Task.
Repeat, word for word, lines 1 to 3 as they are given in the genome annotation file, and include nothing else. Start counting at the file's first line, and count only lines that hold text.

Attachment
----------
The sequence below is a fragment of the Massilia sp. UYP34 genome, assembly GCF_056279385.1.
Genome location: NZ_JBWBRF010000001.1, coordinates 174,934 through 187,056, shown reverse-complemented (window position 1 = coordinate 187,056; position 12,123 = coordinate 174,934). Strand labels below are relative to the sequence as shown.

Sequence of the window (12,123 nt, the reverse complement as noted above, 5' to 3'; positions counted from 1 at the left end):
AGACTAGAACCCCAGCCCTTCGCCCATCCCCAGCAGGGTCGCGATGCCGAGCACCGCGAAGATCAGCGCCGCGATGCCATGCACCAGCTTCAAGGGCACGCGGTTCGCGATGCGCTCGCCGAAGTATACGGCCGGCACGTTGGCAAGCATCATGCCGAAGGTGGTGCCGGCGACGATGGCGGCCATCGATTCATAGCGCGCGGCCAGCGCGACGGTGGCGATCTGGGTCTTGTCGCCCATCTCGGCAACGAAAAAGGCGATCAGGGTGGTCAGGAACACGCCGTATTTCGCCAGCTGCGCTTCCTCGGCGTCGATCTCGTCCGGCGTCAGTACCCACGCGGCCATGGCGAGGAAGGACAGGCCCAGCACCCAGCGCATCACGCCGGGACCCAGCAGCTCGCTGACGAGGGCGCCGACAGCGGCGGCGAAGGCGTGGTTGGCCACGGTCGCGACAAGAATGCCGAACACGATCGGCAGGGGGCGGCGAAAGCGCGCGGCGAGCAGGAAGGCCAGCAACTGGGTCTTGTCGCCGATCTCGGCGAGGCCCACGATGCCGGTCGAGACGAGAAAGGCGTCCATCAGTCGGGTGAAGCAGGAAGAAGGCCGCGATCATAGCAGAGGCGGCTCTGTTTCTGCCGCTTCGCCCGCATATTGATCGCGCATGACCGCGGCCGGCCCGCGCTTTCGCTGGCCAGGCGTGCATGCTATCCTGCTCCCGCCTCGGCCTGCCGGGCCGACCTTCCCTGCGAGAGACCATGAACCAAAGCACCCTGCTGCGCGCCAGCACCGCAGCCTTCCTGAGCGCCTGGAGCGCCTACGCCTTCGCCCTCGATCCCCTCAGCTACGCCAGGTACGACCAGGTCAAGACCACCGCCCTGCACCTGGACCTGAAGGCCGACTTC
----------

The sequence below is a fragment of the Massilia sp. UYP34 genome, assembly GCF_056279385.1.
Genome location: NZ_JBWBRF010000001.1, coordinates 174,934 through 187,056, shown reverse-complemented (window position 1 = coordinate 187,056; position 12,123 = coordinate 174,934). Strand labels below are relative to the sequence as shown.

Sequence of the window (12,123 nt, the reverse complement as noted above, 5' to 3'; positions counted from 1 at the left end):